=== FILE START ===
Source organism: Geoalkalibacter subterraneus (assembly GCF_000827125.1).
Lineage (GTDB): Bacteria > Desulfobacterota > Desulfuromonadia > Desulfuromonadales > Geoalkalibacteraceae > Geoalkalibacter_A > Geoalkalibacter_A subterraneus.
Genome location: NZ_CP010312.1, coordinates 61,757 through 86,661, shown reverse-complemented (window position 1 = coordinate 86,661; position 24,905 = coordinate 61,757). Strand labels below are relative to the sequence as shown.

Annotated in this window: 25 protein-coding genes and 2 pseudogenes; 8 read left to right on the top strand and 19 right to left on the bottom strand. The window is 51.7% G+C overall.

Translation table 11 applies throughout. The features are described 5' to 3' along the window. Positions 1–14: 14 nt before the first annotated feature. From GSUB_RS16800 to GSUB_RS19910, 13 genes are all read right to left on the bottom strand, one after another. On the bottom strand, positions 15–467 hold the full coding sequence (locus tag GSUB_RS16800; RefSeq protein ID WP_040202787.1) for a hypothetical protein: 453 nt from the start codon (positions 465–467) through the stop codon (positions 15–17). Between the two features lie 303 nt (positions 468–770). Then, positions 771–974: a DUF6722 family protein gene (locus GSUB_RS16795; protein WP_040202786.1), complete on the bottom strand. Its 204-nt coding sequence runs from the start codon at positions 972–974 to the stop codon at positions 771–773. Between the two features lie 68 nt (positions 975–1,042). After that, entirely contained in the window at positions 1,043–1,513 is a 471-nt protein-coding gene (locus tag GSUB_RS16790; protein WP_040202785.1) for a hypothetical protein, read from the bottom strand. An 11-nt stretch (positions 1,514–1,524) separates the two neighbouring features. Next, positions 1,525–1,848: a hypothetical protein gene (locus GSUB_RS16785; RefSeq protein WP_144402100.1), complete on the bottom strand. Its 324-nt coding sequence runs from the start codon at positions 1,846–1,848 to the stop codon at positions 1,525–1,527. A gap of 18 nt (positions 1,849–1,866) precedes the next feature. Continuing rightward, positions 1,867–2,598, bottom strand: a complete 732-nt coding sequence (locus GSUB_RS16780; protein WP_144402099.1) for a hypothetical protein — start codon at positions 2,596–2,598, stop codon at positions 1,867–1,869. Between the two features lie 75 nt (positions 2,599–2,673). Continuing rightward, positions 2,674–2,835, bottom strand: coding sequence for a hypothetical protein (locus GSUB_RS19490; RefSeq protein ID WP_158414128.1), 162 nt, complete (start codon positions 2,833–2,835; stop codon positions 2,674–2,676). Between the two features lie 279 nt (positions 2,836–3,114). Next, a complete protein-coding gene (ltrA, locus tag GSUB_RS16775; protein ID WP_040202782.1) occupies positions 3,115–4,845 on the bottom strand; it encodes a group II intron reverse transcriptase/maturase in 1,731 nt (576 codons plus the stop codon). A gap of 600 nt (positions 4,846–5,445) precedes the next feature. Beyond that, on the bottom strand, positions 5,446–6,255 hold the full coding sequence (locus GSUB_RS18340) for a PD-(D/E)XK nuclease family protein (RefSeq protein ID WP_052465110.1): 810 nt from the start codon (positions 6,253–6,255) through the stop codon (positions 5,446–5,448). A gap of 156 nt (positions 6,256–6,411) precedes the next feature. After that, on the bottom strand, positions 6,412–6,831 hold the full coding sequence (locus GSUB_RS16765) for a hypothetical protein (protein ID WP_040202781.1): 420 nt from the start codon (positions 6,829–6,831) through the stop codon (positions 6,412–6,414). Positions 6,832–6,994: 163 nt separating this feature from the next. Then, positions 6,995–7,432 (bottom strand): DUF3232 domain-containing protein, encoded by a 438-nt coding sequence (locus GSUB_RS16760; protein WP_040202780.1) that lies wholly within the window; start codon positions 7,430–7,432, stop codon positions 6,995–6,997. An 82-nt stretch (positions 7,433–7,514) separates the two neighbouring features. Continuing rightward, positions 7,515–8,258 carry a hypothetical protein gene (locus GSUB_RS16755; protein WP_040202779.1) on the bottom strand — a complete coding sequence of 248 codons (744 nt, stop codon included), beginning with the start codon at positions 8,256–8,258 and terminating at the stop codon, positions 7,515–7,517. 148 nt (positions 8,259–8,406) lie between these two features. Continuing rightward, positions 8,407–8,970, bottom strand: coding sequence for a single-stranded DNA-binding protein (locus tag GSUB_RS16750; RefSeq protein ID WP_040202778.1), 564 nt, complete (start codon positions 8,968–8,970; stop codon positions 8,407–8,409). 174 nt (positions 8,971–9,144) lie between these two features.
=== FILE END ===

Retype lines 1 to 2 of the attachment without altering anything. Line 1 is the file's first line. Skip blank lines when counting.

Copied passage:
Source organism: Geoalkalibacter subterraneus (assembly GCF_000827125.1).
Lineage (GTDB): Bacteria > Desulfobacterota > Desulfuromonadia > Desulfuromonadales > Geoalkalibacteraceae > Geoalkalibacter_A > Geoalkalibacter_A subterraneus.